JPMorgan Chase & Co. (NYSE:JPM), the largest U.S. bank by assets, reported fourth-quarter earnings that surpassed analysts' expectations, helped by lower loan-loss reserves that offset declining investment-bank revenue. Shares advanced in premarket trade.
Net income for the three months ended Dec. 31 dropped 7.3 percent to $5.28 billion, or $1.30 a share, from $5.69 billion, or $1.39 a share, in the year-earlier period, the New York-based bank said in a statement today.
Excluding a charge of 27 cents a share in legal costs, profit grew to $1.40 a share in the fourth quarter, from $1.35 a share a year earlier, beating the $1.35 a share average expectation of analysts polled by Reuters and the $1.37 a share average estimate of analysts surveyed by Bloomberg.
Revenue fell 1 percent to $24.1 billion, but topped analysts’ expectations.
JPMorgan took a charge of $1.1 billion in the fourth quarter to resolve some of its biggest legal headaches.
One of those legal expenses was the settlement over the bank's involvement in the Ponzi scheme of Bernard Madoff. On Jan. 8, the bank agreed to pay $2.6 billion to settle government and private claims over its handling of Madoff accounts. It estimated then that this would subtract $850 million from fourth-quarter earnings to cover expenses that it had not accounted for in reserves.
"It was in the best interests of our company and shareholders for us to accept responsibility, resolve these issues and move forward," JPMorgan Chief Executive Officer Jamie Dimon said in the statement.
JPMorgan's legal problems have weighed on the bank's earnings. The bank posted a third-quarter loss in October, its first quarterly loss in 10 years. In November, JPMorgan paid the Justice Department a record $13 billion to resolve allegations linked to the sale of risky mortgage securities during the housing bubble. That came on the heels of a $4.5 billion settlement with institutional investors who suffered losses on mortgage securities purchased from JP Morgan in the run-up to the financial crisis.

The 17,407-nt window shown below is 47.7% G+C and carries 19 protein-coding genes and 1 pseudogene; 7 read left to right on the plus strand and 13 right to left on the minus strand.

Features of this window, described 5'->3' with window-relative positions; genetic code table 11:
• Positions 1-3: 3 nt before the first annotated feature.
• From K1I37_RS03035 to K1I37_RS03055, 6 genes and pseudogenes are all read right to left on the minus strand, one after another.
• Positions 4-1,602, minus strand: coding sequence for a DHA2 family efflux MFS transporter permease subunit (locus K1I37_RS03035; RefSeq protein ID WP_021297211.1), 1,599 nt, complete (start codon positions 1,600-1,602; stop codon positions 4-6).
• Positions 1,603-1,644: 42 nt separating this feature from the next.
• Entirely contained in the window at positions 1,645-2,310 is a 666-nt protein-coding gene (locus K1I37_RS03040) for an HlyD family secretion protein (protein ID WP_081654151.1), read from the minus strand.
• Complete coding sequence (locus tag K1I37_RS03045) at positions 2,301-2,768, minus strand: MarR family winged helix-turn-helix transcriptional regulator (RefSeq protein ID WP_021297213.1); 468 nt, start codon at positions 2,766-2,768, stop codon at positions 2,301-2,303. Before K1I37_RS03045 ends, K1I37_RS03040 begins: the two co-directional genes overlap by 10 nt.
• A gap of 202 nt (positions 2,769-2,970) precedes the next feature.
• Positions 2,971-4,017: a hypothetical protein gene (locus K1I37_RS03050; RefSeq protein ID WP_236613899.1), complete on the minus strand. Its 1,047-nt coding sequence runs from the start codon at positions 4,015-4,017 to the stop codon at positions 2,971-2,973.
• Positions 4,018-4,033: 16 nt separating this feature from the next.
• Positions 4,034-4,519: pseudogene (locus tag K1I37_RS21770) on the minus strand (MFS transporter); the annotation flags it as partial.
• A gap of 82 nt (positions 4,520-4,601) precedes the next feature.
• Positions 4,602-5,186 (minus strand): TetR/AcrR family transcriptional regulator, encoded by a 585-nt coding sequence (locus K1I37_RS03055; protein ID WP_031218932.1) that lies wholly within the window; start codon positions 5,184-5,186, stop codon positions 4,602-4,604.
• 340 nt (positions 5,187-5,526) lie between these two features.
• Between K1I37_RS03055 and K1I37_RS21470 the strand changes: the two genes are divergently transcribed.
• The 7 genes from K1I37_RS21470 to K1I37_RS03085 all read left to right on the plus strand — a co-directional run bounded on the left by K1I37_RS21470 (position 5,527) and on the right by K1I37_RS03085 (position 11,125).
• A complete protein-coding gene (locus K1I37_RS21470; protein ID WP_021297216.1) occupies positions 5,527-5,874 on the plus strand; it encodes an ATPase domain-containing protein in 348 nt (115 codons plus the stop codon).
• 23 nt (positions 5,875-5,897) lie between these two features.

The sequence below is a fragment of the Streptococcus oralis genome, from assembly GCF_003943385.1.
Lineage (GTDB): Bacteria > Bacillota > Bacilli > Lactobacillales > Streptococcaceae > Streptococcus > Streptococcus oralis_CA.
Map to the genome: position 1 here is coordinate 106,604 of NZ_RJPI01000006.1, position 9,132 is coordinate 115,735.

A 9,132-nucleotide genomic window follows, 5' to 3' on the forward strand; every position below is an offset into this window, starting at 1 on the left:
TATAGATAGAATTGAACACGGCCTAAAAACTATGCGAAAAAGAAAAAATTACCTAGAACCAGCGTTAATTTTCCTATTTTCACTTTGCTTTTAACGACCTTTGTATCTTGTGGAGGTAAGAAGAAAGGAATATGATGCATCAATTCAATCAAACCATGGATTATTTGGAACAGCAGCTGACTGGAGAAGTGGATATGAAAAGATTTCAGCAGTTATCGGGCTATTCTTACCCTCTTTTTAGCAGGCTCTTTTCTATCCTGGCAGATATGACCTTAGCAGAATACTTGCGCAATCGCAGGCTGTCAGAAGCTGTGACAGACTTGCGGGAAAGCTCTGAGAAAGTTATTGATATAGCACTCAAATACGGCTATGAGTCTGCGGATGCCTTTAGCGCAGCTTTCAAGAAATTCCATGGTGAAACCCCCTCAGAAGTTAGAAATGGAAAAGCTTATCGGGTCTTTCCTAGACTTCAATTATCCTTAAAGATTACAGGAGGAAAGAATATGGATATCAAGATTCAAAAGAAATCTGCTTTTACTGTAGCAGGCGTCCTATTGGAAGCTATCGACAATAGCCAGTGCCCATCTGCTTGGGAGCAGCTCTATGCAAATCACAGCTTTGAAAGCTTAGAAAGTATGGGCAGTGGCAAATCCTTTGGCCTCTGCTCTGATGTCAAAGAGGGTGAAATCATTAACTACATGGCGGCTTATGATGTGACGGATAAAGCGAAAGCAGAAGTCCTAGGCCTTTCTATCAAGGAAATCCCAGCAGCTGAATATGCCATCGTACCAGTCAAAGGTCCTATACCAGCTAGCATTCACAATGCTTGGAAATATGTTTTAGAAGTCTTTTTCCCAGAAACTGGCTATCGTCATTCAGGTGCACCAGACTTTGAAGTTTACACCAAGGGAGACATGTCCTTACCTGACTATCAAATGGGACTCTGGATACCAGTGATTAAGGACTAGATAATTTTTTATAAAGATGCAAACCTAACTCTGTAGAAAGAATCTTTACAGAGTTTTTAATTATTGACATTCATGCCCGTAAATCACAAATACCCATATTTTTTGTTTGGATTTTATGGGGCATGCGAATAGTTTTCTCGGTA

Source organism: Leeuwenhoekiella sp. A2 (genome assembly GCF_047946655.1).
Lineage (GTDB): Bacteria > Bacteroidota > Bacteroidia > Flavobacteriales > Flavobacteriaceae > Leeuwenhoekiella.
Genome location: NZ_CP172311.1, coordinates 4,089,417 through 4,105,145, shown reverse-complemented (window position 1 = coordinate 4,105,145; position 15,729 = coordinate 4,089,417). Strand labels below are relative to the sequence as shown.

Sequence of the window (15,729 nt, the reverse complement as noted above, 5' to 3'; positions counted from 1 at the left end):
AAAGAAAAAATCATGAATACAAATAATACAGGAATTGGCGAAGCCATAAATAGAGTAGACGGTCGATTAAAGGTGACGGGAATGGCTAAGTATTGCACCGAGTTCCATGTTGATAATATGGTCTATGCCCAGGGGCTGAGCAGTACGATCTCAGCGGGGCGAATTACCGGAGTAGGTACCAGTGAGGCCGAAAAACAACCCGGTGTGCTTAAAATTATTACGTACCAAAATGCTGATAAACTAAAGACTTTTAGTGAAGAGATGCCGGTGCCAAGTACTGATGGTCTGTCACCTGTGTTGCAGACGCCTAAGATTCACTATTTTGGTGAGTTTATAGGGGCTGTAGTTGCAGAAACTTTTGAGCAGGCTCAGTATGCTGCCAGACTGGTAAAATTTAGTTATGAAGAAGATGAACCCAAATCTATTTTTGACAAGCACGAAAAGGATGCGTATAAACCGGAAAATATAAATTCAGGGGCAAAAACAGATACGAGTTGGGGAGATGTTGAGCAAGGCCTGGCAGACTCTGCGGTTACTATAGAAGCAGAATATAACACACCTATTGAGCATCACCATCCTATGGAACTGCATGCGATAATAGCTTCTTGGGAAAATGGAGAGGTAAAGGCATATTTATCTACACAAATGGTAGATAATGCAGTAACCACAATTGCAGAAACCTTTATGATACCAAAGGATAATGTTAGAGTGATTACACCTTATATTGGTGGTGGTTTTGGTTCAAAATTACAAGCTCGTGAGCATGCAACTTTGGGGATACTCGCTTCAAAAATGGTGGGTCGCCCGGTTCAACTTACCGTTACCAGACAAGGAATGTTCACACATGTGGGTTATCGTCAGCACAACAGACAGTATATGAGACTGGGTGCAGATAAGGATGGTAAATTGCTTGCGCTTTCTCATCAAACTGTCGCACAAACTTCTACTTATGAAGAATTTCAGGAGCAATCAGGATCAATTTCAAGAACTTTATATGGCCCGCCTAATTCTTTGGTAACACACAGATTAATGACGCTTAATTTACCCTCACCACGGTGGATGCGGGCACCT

JPMorgan continued to benefit from lower reserves for bad loans. The bank’s earnings were boosted by $775 million, or 20 cents per share, due to reduced reserves in real estate portfolios and card services.
Overall provisions for credit losses slid to $104 million last quarter from $656 million the year before. Net charge-offs totaled $1.3 billion, down from $1.8 billion the year before.
JPMorgan shares inched up 0.7 percent to $58.08 in pre-market trade at 9 a.m. The shares rallied 33 percent in 2013, ahead of the 29 percent gain in the S&P 500 (INDEXSP:.INX). The stock closed down 1.4 percent yesterday, giving the company a market value of $216.9 billion.
Earnings from the bank's corporate and investment banking division plunged 57 percent to $858 million, driven by a $1.5 billion charge from changing the valuation of some over-the-counter derivatives to incorporate funding costs. Revenue at the unit declined 21 percent to $6.02 billion.
Profit from consumer and community banking jumped 19 percent to $2.37 billion on lower provisions for bad loans and expenses. Revenue at the unit fell 8 percent to $11.3 billion.
Mortgage fees and related income plummeted 46 percent to $1.09 billion in the fourth quarter, from $2.04 billion in the year-earlier period. Home-loan originations crumbled 54 percent to $23.3 billion.
JPMorgan is the first U.S. bank to report fourth-quarter results. Wells Fargo & Co. (NYSE:WFC), the biggest U.S. mortgage lender, posted later today an 11 percent increase in fourth-quarter profit, buoyed by the elimination of thousands of jobs in its home-loan business in the second half of the year.
Bank of America Corp. (NYSE:BAC) is set to release its quarterly results tomorrow. Citigroup Inc. (NYSE:C) and Goldman Sachs Group Inc. (NYSE:GS) are scheduled to report on Jan. 16, whereas BNY Mellon (NYSE:BK) is due on Jan. 17.
All four U.S. bank industries are expected to show year-over-year growth in recurring earnings in the fourth quarter, but the Financial Conglomerates and Major Banks industries are expected to lead all groups, FactSet said in a note to clients yesterday.